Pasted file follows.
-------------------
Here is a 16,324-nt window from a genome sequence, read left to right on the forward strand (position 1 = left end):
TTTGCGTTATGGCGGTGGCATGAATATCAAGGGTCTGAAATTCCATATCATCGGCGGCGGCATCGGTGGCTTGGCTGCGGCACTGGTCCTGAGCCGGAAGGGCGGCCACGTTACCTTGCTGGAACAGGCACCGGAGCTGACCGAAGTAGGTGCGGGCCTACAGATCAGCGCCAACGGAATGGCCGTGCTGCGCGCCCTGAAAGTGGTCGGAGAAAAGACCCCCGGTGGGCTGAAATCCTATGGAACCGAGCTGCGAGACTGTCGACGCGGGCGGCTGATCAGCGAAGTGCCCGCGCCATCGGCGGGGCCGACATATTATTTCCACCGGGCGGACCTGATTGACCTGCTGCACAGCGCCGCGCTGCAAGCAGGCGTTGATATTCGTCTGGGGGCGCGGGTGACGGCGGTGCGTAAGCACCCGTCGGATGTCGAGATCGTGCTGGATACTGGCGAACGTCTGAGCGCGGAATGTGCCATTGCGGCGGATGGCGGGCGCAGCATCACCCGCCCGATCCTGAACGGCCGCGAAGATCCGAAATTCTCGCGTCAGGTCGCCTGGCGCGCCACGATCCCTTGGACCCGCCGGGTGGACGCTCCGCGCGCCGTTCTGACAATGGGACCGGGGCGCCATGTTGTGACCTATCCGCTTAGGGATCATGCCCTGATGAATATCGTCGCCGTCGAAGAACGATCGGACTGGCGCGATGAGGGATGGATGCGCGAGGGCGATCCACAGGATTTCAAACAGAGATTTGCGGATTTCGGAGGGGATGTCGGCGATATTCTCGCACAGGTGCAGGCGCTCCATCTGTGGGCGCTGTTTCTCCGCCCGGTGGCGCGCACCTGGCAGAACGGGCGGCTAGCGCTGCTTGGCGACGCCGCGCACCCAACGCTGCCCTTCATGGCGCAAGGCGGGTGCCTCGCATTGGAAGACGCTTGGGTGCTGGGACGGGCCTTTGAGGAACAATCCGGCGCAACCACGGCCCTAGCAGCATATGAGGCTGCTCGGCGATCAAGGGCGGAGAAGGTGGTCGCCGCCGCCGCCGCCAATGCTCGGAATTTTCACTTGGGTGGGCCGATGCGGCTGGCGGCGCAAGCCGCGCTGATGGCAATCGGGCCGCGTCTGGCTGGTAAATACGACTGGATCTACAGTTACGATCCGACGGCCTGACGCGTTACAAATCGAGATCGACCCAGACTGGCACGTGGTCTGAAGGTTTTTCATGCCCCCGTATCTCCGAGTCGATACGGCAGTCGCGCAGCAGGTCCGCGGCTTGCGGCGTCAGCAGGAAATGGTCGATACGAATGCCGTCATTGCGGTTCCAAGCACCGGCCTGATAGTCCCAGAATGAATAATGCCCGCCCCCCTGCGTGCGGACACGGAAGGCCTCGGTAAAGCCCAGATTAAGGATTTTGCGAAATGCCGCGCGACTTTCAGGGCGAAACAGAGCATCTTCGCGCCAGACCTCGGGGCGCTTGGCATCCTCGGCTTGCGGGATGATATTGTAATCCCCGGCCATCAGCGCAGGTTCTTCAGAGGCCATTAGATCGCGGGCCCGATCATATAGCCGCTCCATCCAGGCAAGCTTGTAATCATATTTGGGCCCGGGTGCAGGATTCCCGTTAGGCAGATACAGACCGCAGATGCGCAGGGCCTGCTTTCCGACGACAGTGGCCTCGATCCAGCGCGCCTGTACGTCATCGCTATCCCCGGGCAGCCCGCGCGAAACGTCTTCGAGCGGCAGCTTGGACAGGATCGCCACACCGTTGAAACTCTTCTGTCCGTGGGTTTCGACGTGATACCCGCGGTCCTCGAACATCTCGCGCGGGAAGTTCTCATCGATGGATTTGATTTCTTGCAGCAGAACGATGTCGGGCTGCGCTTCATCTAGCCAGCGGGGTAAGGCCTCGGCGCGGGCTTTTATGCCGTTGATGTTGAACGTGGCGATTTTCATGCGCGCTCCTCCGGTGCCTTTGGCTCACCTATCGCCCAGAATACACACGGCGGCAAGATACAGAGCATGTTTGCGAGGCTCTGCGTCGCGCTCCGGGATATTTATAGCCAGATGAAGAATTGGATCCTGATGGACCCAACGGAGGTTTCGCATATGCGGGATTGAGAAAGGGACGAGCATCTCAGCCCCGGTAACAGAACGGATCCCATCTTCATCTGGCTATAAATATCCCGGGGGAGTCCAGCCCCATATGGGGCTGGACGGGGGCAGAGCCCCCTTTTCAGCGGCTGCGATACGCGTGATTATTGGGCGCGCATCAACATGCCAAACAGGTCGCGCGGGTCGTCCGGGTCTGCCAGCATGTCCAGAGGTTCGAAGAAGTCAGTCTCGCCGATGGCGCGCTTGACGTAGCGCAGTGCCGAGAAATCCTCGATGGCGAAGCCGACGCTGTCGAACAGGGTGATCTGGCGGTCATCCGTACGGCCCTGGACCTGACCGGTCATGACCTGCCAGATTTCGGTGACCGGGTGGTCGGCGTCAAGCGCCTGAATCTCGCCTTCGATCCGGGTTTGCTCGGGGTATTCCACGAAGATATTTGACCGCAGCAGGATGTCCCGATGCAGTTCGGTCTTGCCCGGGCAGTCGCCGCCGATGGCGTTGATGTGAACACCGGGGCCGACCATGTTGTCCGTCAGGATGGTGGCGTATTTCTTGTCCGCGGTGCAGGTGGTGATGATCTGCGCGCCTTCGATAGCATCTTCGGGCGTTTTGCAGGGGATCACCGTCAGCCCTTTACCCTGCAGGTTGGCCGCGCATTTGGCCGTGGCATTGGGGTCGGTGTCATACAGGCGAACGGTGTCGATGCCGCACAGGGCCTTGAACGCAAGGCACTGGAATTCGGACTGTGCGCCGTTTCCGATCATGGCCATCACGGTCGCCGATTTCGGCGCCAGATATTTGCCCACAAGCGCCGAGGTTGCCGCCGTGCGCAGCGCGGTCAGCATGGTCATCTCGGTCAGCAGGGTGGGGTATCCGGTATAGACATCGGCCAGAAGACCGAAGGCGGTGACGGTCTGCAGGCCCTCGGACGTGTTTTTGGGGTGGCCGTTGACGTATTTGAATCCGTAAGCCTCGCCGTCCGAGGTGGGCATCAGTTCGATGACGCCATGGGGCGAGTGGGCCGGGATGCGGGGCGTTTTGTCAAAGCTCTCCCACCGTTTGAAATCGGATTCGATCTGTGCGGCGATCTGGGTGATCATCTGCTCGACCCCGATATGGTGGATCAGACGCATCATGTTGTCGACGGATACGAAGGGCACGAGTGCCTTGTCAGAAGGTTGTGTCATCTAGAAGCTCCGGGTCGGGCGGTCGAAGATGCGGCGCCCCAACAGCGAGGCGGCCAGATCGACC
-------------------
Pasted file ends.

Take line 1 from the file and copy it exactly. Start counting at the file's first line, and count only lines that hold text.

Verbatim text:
Here is a 16,324-nt window from a genome sequence, read left to right on the forward strand (position 1 = left end):